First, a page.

Catalytic converters are a sort of devil's bargain for many car owners. They do a lot to clean the emissions of the vehicle when it's operating, but they are tricky, sealed, and heavily regulated units that, when they go bad, affect both the performance of the car and its ability to be legally licensed for road use.
When a catalytic converter does go bad, it usually requires full replacement and that can be expensive. While the unit itself is easy to remove and install, it can cost several hundred dollars to purchase.
So, are there ways to fix a catalytic converter and save that money? That, of course, depends on what's wrong with it and determining that may mean you'll need some mechanical skills. But yes, there are ways to repair a catalytic converter in some cases.
Note: the laws regulating catalytic converters and what you can and cannot do to them vary by location and are usually very strict. Be sure to know the applicable laws in your area before you proceed.
Note also that objects that are part of the engine exhaust system can be extremely hot! Make sure all are cool before working on them.
If your catalytic converter has a buildup of carbon or oil, it may be possible to get that off of there with simple fuel additives that help to burn that stuff away. Several options are available here, but they should be able to do more than just your injectors. Some additives are catalytic-specific and are likely your best bet, costing around $20 a bottle.
Another option, if the converter is really messy or even somewhat clogged, is to remove it from the vehicle and soak it in a bath of diluted citric acid. This leaves the platinum and other metals for the catalyst in place without harm and cleans most of the deposits that are likely clogging your converter. The soaking should be overnight or about 6-10 hours. Make sure this is legally allowed in your area - it is in most.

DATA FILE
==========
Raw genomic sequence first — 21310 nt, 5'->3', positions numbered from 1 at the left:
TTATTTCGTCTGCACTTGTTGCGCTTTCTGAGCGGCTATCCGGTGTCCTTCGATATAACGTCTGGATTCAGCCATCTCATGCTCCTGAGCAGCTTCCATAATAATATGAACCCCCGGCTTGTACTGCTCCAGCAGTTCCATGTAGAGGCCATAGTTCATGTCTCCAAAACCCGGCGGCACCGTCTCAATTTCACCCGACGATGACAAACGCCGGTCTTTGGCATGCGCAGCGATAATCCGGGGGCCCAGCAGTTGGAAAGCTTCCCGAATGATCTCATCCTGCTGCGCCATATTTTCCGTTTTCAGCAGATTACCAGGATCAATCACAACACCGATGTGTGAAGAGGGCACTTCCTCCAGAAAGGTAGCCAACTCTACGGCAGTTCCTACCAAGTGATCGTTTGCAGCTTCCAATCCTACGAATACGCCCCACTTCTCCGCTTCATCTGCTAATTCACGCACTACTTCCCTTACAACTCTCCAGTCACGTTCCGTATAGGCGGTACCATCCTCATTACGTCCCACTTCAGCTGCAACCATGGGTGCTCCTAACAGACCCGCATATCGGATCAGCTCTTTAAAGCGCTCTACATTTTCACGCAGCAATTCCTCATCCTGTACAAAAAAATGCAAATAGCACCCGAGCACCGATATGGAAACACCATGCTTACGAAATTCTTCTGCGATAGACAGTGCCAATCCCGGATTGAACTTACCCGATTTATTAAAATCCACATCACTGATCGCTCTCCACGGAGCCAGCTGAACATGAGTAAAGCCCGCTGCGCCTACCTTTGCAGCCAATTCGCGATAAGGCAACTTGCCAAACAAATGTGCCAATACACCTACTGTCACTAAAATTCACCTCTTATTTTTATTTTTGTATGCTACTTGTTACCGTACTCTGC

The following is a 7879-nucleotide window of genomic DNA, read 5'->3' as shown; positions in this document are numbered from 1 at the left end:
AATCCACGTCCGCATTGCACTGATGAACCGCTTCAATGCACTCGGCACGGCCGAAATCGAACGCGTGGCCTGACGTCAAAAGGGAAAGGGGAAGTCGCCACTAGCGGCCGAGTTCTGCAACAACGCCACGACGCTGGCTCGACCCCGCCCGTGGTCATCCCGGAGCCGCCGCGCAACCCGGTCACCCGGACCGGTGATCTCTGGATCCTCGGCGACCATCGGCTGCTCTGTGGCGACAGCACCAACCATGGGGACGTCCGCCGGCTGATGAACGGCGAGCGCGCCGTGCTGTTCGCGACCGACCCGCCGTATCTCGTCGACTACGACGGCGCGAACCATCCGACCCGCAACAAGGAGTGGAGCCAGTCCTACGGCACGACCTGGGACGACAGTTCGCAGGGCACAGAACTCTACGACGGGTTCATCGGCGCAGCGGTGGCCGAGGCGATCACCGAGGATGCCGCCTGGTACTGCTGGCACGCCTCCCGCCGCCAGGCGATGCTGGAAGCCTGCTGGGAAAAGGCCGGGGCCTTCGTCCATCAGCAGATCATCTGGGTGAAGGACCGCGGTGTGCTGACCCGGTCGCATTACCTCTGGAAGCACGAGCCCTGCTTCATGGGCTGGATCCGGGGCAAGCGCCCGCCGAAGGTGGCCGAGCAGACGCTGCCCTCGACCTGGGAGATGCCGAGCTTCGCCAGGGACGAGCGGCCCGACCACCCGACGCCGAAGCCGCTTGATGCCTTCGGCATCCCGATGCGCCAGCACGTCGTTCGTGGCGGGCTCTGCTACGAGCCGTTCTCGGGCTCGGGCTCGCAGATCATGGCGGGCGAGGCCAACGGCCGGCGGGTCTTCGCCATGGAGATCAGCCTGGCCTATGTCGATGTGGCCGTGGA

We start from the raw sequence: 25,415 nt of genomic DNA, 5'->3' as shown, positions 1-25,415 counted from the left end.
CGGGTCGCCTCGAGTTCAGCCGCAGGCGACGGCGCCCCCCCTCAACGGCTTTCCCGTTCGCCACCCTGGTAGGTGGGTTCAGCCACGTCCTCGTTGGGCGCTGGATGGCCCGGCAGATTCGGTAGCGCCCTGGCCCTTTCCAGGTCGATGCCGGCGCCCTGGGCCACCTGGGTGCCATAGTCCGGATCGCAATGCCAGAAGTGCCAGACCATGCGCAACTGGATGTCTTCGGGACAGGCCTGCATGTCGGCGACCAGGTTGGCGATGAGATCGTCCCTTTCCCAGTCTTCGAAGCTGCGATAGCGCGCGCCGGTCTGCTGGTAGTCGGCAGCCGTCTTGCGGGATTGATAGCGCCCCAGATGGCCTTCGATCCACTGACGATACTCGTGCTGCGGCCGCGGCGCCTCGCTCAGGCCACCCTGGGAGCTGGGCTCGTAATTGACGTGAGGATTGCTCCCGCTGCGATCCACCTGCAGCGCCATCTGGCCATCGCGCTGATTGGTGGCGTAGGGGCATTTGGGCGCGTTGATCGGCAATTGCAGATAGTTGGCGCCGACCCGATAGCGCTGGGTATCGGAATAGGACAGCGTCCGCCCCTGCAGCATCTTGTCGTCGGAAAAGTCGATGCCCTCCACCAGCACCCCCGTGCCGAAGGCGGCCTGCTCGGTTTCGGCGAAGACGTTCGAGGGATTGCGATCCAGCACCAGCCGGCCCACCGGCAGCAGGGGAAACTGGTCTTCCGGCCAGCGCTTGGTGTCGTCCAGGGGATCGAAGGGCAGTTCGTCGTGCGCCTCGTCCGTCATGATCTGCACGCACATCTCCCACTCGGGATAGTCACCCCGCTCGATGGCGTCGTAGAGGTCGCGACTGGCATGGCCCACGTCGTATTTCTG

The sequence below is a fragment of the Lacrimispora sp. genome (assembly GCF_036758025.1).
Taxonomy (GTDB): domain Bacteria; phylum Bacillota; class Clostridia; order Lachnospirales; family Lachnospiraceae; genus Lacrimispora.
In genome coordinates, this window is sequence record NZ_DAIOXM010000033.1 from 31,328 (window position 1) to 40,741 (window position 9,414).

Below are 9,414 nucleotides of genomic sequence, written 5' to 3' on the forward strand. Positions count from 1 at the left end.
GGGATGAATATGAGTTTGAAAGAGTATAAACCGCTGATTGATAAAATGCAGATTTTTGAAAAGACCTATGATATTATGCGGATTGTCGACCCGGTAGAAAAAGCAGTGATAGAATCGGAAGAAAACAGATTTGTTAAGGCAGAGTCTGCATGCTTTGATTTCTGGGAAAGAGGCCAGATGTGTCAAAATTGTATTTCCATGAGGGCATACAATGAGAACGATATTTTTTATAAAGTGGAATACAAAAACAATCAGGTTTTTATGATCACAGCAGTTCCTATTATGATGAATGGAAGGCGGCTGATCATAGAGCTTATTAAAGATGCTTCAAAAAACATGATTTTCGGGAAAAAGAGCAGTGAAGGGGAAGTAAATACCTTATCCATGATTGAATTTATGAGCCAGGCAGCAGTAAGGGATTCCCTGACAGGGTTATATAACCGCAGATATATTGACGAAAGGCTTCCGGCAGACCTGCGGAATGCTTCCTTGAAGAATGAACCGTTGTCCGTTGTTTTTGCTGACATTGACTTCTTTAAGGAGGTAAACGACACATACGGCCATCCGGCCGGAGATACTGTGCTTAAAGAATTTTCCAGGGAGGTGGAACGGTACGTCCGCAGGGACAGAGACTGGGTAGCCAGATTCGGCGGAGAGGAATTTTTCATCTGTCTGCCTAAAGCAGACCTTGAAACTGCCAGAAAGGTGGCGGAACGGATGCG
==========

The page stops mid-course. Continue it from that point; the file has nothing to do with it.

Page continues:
This is a fairly complicated process that requires some special (but cheap) tools. You'll need to remove the catalytic converter from the vehicle so you can have access to both sides of it (inlet and outlet).
Using a mechanic's mirror or scope, look for the loose pieces of substrate by shaking the unit as you look. Once identified, use a long-bit on a drill to add drywall screws to the loose pieces, screwing them into place.
This is a temporary fix that will only delay the ultimate breakdown of your catalytic converter's substrate in time, but it can delay your having to purchase a new converter for a few weeks.
Fixes and Repairs
These fixes for a problematic catalytic converter are only useful in a few circumstances. Most of the time, full replacement is probably going to be required. Because these units are required in most states, that is unavoidable.